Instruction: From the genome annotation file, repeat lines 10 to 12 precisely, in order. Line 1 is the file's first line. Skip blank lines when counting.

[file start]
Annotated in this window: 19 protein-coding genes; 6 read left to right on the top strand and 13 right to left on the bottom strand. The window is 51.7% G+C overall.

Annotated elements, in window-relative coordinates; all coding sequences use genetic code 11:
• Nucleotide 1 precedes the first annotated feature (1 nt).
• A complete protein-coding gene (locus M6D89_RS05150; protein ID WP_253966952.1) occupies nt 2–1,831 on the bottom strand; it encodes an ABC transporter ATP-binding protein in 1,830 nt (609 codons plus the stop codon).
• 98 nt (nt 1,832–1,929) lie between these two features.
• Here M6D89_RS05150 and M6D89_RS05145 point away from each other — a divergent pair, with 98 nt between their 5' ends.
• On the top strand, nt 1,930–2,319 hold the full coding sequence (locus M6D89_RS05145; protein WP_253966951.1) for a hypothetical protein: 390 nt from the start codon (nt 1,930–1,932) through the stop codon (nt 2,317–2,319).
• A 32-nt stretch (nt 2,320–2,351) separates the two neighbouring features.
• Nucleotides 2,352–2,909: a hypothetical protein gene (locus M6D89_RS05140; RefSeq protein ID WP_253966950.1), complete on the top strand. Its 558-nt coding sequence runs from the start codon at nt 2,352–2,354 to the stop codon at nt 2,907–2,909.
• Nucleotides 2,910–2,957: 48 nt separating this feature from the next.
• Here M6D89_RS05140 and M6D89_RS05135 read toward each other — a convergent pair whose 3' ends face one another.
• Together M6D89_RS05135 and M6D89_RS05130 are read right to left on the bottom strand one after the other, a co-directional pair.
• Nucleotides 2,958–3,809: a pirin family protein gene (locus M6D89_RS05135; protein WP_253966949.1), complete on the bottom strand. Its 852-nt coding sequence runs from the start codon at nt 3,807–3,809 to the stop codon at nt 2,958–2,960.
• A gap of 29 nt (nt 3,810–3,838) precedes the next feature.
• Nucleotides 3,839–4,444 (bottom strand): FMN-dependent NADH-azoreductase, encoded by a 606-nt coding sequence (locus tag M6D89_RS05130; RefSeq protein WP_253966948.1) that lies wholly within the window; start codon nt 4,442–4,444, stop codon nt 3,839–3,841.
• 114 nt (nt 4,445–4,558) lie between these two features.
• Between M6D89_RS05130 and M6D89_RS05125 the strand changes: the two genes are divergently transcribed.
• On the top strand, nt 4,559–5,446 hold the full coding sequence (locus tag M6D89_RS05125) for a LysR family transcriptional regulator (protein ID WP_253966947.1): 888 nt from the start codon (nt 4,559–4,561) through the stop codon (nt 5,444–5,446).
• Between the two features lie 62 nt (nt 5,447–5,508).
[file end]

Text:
• Nucleotides 2,910–2,957: 48 nt separating this feature from the next.
• Here M6D89_RS05140 and M6D89_RS05135 read toward each other — a convergent pair whose 3' ends face one another.
• Together M6D89_RS05135 and M6D89_RS05130 are read right to left on the bottom strand one after the other, a co-directional pair.